Rapid remodelling of the outer membrane proteome is essential for bacterial survival under fluctuating environmental conditions. We have found that during host-pathogen interactions, one of the important determinants for successful bacteria is the translocation and assembly module (TAM), which ensures the rapid deployment of a range of virulence factors. Using a functional assay, we have found that the folding rates of complex outer membrane proteins are inhibitively slower in the absence of the TAM.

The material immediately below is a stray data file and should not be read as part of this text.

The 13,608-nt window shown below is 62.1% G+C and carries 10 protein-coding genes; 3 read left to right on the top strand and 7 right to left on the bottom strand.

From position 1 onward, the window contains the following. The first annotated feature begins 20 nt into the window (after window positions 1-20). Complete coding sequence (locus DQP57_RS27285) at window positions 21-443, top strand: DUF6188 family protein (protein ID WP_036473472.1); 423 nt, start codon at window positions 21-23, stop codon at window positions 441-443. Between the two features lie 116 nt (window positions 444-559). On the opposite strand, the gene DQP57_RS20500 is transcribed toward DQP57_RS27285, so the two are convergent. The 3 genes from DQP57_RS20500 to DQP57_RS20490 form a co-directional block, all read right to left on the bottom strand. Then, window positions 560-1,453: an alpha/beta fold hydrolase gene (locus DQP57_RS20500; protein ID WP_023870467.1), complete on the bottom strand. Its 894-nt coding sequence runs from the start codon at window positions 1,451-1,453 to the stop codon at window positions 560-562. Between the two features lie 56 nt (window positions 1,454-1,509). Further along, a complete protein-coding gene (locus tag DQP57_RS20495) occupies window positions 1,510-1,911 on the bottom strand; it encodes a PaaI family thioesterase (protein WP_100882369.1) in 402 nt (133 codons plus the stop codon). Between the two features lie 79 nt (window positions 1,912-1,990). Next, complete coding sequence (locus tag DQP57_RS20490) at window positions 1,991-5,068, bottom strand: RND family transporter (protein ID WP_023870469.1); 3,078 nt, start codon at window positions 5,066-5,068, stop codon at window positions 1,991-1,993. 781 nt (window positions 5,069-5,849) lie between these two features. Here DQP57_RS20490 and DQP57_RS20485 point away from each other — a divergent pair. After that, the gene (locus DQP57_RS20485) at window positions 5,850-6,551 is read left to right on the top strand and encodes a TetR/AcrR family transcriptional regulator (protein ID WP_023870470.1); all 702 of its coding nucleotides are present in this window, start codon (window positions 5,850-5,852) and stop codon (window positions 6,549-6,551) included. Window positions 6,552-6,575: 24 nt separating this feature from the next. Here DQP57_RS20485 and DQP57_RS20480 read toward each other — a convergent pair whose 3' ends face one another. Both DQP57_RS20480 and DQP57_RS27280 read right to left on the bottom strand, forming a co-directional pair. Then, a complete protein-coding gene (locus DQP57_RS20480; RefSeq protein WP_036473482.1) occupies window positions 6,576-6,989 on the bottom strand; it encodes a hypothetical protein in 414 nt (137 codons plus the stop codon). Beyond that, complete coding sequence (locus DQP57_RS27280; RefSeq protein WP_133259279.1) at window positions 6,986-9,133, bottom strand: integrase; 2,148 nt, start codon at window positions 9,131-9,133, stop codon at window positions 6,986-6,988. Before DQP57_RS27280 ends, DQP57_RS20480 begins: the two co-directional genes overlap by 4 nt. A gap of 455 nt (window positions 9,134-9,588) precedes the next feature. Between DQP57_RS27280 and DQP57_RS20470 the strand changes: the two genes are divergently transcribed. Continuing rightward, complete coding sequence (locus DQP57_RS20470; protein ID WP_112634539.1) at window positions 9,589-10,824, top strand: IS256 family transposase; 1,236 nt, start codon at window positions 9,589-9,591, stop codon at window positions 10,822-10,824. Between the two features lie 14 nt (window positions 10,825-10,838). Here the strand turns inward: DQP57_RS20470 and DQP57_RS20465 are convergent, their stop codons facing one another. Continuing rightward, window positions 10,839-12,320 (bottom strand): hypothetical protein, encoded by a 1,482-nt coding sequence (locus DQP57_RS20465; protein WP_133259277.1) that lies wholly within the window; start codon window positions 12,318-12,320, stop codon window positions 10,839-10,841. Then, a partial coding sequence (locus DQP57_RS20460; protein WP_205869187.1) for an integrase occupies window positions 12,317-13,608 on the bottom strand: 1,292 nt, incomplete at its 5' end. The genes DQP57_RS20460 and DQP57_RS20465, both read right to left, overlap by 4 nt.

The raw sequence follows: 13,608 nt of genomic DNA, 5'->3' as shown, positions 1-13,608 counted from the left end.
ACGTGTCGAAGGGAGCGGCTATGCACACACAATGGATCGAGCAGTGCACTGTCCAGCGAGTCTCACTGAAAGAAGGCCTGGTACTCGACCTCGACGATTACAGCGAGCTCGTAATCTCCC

The TAM itself is a membrane-spanning processing centre connecting the outer membrane to the inner membrane through the interaction of TamA and TamB. TamA has structural homology to the central component of the BAM complex, BamA, which is involved generally in outer membrane protein biogenesis. Using our assay, we have observed a dynamic interplay between these two nanomachines and found that when the TAM is absent, the BAM complex can facilitate assembly of complex proteins, albeit with low efficiency. By swapping the conserved domains of BamA and TamA, we observed that while the N-terminal POTRA domains were important for partner-protein interactions, the subtle differences in the transmembrane beta-barrel were required for substrate specificity.